“…Your son is leaving. He won’t be able to hear the bells of freedom”, wrote Konstantinos Sirbos in a farewell letter hours before his murder by the Nazis. Luigi Nono chose this and other similar letters as the basis for his work Il canto sospeso (“Floating chant”), which will be performed on 11 September by the SWR Symphonieorchester and the SWR Vokalensemble at Musikfest Berlin with Peter Rundel conducting and soloists Mojca Erdmann (soprano), Jenny Carlstedt (mezzo soprano) and Robin Tritschler (tenor).
During the Third Reich, many people chose to resist the injustices of the Nazi regime and most of them faced death as a result. Letters written by such fourteen- to forty-year-old members of the resistance from around Europe just before their death were published in a documentary in 1954. Nono’s work sets fragments from these letters in nine connected sections and is dedicated to all those who lost their lives in the fight for freedom.
Luigi Nono‘s Il canto sospeso: Overcoming death through music
At the work’s opening, Nono uses floating orchestral sounds to draw the audience in before the choir sings the first episode. “I’m dying for justice. Our ideas will win”, wrote a young man from Bulgaria. In the next episode, the three soloists simultaneously sing the words of three different Greek patriots. At the climax of the piece, Nono uses lines written by a condemned woman describing moment the Nazis came to execute her, with the music moving from heart-rending brass and timpani to a contrasting, stark string accompaniment. The soprano soloist then sings words of farewell from a young Russian woman to her mother, accompanied by the hums of the women in the choir and a selection of high instruments. The piece ends with the choir singing the words “I’m leaving, having faith in a better life for you”, with only timpani accompanying. Nono connects each cryptic text fragment with instrumental Intermezzi, creating an atmosphere of farewell, desperation, and bewilderment around the listener.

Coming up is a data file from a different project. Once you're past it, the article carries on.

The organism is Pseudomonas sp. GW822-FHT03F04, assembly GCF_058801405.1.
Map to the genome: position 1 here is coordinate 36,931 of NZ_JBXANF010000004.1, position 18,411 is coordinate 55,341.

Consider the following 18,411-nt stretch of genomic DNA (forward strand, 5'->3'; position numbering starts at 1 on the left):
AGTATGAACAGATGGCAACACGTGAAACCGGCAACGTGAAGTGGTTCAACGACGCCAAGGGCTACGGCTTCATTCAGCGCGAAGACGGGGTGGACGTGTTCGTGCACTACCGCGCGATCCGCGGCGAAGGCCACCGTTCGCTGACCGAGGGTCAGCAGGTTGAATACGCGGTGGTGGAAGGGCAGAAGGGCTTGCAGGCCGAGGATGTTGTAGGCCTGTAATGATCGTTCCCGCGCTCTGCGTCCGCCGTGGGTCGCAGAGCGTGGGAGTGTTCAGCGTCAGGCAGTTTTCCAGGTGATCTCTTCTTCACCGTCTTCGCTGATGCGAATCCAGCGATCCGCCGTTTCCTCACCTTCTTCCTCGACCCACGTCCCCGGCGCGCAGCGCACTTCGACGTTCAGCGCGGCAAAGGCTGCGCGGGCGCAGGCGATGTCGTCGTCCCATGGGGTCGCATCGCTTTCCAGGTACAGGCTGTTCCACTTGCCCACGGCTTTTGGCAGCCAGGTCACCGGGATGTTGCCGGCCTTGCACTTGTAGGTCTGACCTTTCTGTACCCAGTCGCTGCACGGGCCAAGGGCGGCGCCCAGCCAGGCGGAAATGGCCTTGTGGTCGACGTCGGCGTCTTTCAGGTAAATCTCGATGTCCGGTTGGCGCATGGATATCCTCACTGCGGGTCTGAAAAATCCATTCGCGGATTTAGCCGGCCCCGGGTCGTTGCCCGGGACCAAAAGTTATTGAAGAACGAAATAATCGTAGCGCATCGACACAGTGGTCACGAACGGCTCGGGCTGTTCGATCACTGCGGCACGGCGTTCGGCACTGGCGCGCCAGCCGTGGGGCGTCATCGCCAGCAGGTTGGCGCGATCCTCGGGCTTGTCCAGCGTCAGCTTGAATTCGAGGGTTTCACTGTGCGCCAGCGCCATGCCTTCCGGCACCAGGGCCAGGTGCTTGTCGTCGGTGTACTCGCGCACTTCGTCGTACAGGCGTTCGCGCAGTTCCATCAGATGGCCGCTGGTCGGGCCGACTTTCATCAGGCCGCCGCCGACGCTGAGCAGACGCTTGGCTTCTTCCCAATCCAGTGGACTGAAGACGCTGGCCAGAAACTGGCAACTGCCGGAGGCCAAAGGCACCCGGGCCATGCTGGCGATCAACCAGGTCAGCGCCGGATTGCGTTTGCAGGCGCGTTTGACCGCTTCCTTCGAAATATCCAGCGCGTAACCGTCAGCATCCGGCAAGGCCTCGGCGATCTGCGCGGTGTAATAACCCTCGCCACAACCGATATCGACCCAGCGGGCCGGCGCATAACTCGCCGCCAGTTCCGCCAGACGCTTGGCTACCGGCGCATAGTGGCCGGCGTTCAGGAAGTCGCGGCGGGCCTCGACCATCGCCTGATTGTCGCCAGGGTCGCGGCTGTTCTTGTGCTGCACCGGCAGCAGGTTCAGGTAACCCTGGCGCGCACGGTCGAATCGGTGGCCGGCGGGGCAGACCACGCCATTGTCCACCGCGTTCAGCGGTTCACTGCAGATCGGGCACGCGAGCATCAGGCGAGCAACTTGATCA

Now as much as ever, works dedicated to remembrance and reflection are of great importance, giving a voice to thoughts and feelings and even serving as focal points for discussion, talks, and educational activities. You’ll find more works of remembrance by following the link below. In these works it is evident that composers at all times have deeply believed that music has the ability to remind, admonish, but also comfort and reconcile. Composer and conductor Leonard Bernstein put it like this:
This will be our reply to violence: to make music more intensely, more beautifully, more devotedly than ever before.
This year offers another opportunity to hear Il canto sospeso on 26 November at the Sendesaal des Hessischen Rundfunks in Frankfurt, Germany.